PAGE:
There used to be an NBA player (point guard) named Muggsy Bogues, who was just an average-sized guy, which meant he was tiny by NBA standards. He could run rings around some of the bigger guys. The ball was too far down for them to get at it easily. Which is relevant only because I fear the gladiators and cabana boys will have a similiar tactical disadvantage, not to mention the magic issue.

Joanie, I think you'd better put Sven and Demetrius on it. If they can find the Crystal Cave and unlock Merlin, that'll help them compensate. What's that net gladiators use? Retiarius? Does one of the gladiators have one? Might be useful, especially if he has spares.

p226 said...

We never anticipated an invasion of the Lair by forces with arcane powers. Especially those who are, er, short in stature.

Fear not. Some of us practice dealing with targets that are far smaller than leprechauns.

Loucinda McGary aka Aunty Cindy said...

Allie said: What did they call Ireland?
...Damn cold

That would be Bloody cold and Bleedin WET!

We Irish are a profane lot...

TINKERING with the LSF (or is that Cobbling, JT?)

Vicki said...

I love Ireland and everything about it. I've never been, but it is the one place in the world I want to go. I have Irish in me and I used to think it odd the way the land pulls at me, but now, not so much. It's part of me roots.

1. Sort of 1922, as part became free, but probably more like 1949
2. Ogham
3. Green – those of Irish descent, White – hope for peace, Orange – Protestant Tradition
4. Hill of Tara (Cathair Crofinn
5. 375 BC the Romans invaded the British Isle, not actually Ireland, The called Ireland Isca
6. Not sure, so I’m going to say she hasn’t been here enough
7. Nah, I’ve not been seeing a wee one, but if I did, I’d keep me eyes on him and ask for the silver coin to set him free, not the gold one.

Anna Sugden said...

LOL Oops that's what I get for typing too fast and posting without checking!

I would say they were protecting my pair, but then I think they'd be more suitable for leprachauns - if you know what I mean!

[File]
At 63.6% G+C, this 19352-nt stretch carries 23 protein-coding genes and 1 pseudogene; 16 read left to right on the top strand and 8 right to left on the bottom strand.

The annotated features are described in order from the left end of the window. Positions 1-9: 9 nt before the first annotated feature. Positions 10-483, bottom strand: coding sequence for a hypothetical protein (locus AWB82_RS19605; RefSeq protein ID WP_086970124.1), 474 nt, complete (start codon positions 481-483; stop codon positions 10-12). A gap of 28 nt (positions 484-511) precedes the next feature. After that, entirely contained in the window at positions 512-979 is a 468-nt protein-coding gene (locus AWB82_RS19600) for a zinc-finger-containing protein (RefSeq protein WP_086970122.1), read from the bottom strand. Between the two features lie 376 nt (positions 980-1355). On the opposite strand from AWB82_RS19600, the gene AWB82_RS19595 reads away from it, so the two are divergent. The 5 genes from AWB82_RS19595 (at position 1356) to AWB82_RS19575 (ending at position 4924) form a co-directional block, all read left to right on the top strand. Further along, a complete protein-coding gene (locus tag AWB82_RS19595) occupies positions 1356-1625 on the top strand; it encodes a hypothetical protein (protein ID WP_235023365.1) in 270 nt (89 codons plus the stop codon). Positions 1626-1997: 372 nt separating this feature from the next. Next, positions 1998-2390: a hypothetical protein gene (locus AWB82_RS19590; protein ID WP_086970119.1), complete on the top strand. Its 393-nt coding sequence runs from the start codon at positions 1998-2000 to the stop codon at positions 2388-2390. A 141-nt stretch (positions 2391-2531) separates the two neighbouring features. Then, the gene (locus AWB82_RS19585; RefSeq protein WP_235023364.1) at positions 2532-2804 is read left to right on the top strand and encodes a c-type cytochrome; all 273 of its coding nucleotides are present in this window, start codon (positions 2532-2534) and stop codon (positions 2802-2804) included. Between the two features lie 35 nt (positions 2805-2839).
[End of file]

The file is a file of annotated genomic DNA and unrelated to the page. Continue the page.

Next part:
Nancy - fear not, aside from having P226 and our 'trained by P226' GR, the hockey players are good down low and up high (Spewing Diet Coke yet, Duchesse?!)

Anna Sugden said...

AC - there's a reason Ireland's so green ... and it ain't the leprachauns! LOL

Susan Sey said...

Top o'the afternoon to ya, Joanie, me lass!

Okay, that's an awful Irish accent. My grandparents are spinning in their graves. They didn't bring my mom to the states from Dublin til she was ten, so I ought to know better.

Then again accents are fun, even when they're more lucky charms than luck of the irish. :-)

I just had a bunch of moms over today to recreate my Grandma Crookes' Irish stew in honor of St. Patrick's day. It's bubbling away in the crock pot as we speak. Just needs a few days in the freezer to really get the flavors melded. And there's a good chance I'll round out the meal with some good old fashioned irish soda bread. Mmmmm. And beer. On a Tuesday. I love being Irish. :-)

Jeanne (AKA The Duchesse) said...

Anna said: the hockey players are good down low and up high (Spewing Diet Coke yet, Duchesse?!)

HaHA! I was prepared. With all this talk of the wee folk, I knew better than to be drinkin' when readin' posts. FOr once.


Susan, I'm coming to YOUR house for St. Pats. Stew? Bread? Beer? Oh, yeah. (No beer for me, unless it's in the stew though...)Grins.

Nancy said...

p226 wrote: Fear not. Some of us practice dealing with targets that are far smaller than leprechauns.

That's very reassuring. So we can assume you're keeping a weather eye out? :-)

Nancy said...

Anna wrote: the hockey players are good down low and up high

Ah, yes, those sticks!

Now, if they could just do revisions . . .

I don't put much faith in the GR's attention span, despite the various skills he has picked up in training, but with the gladiators, cabana boys, hockey players and p226 on alert, we may be okay.

Hiding the Lucky Charms cereal, just in case.

Who bought that for the Lair, anyway?

Jane said...

Hi Joan,
I only know some of the answers.
No. 3 The green represents those of Irish descent and the Catholic majority. The orange represents the Protestant minority and the white stripe in the middle represents the peace between the two groups. As for No. 7, I've never seen a leprechaun except in those Leprechaun horror movies. I think Jennifer Aniston was in the first one. I'm so jealous that you've been to Ireland five times. I hope to see it for myself soon.